Cherene Ching

Age 44, 6 crossings

Cherene is a story about having the devotion to over come a serious injury and having the motivation to learn how to steer and paddle well enough to make the team.

Teams: Marina Del Rey Outrigger and Hui Nalu

“I started paddling in 2002 with Marina del Rey Outrigger canoe club and have been hooked ever since. Soon after I told myself I’d love to cross the channel once, just once in my life. It’s taken a lot of dedication, putting myself out there to be tested, pushing through bumps along the way (discovering I have a spinal condition), being surgery free, trying new things, constantly growing as paddler and steerswoman. I’m grateful to have completed six crossings, and I hope to successfully accomplish more in the future. For this race I love the dedication, positive energy, athletic growth, perseverance, trust in your program, coaches, teammates, and yourself to come together on race day. Every year I strive for a personal best. In 2018 I feel our crew surprised ourselves with our performance, and it only motivates me to do what I can to improve even more.”

Travis Grant

Age 36, 12 crossings

By far one of the strongest and mentally toughest Ocean Athletes I have ever known.

Outrigger Ka Lahui Kai Open Men’s Crew

“This race is such a fun challenge. It’s about 9 guys working together. It’s a long way but since it’s done in intervals you enjoy it more. It’s a sprint and a marathon. When you are in the canoe it’s about working together giving the best you can to make the boat go as fast as you can. Then you switch out and recover on the escort boat. You form a bond with your teammates during the race and the power you feel together at the end is very rewarding. I do the race to be part of the adventure and challenge myself to be a good team member.”

Matt Kresser

Age 52, 8 crossings

An excellent endurance athlete, he has competed in Ironman and Triathlons Events at the highest level.

Team: Lokahi Canoe Club

“Racing Molo is a barometer of my passion and pride for our unique sport of OC6. Every finish demonstrates my commitment and dedication to my team and paddling in general. The race and the challenge bring out the best in me. I love the work and I love team. I also appreciate all of the fellowship with old friends and new acquaintances from all around. The race itself demands so much hard work, cooperation and support from every one involved to run smoothly: the coaches, crews, escort drivers, officials and support staff. For me personally, I know going in that there will pain and that I will get it through it by focusing on every stroke, thought, and emotional connection to the journey as part of the team experience. This race and our sport inspire to be ready for next years race.”

Donna Kahakui

Age 54, 35 crossings

Donna is best known and highly recognized for her Hawaiian Island environmental paddle to bring awareness to the need to care for the Ocean.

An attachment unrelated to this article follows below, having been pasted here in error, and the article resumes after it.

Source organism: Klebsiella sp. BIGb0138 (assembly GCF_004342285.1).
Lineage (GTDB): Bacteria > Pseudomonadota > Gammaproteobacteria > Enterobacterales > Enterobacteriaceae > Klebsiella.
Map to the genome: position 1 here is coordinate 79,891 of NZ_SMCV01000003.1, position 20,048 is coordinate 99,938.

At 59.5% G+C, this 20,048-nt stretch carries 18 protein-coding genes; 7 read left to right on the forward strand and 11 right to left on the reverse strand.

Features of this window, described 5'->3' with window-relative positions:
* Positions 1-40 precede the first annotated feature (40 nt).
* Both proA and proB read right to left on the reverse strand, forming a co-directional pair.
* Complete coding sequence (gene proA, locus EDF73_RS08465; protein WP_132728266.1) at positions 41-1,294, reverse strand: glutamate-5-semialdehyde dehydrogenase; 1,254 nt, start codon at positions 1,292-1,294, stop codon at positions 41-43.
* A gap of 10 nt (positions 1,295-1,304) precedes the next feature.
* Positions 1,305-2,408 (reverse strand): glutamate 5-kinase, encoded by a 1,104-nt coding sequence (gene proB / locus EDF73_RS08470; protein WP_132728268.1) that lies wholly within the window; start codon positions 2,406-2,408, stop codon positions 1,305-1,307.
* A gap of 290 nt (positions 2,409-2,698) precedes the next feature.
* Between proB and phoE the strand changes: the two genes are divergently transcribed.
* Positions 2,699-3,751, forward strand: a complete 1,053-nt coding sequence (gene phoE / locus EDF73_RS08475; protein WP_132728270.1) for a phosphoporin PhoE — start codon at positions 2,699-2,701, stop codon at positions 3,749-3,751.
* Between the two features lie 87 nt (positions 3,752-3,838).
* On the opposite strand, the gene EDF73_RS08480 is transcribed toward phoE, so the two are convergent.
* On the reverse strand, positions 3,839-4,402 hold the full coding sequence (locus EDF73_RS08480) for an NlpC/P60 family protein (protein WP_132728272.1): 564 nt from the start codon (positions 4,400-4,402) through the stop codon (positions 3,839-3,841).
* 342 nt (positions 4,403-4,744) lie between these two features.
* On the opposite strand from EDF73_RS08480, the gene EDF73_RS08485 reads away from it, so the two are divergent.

She Won the Na Wahine with OCC in 1992

Team: Outrigger Canoe Club & Lanikai Canoe Club

To cross the Kaiwi is a gift. Six paddlers moving as one unit in a canoe is an amazing feeling as One cannot control what anyone else in the canoe is doing - you just have to trust, believe and know that you are moving in unison as One. During the race, the crew must find each other in movement and power but what many forget is the need to be one with the ocean. The idea is to create a rhythm that encourages speed with grace...enjoying the flow and diversity of every moment. The challenge for any team is to move as One unit in focus and determination throughout the race...the One that can do this best gets the added benefit of winning.

I have been fortunate to paddle with the best and against the very best. Each time I paddle across Kaiwi I give thanks as that is the gift....To be able to paddle in the same path of my ancestors is an indescribable feeling. For me the ocean is a place of peace and balance that can benefit each individual paddler who chooses to take on this challenge. It’s an incredible journey!”

Mike Field and Thibert Lussiaa are experienced paddlers that now serve as escorts to the Outrigger Ka Lahui Kai Junior Men's (16 to 18 years old) program.

Mike Field

“Paddling in general has given me so much, especially when I was a Junior paddling for Jimmy Pflueger. Working as an escort with T–Bear for Alan Pflueger is about sharing our experience with those kids that have put a lot of training and discipline into their sport. We help them to refine their efforts so they can be their best under amazing pressure to perform and make a positive contribution to their team. I love to see these guys work hard and go beyond what’s they thought was possible in a race. To me this is a life time experience for them and a possible foundation for doing well in life.”

Thibert Lussiaa

“Crossing the Moloka’i Channel is definitely the ultimate opportunity for the young competitors to mature as paddlers. For Mike and I to witness this maturity is very gratifying. I feel that we have a purpose to be there in this time to help them overcame their personal struggles and to keep moving forward to the finish line. This process is never about the results but more about the ability to settle–down in the face of discomfort and pain and learn to give their best efforts.”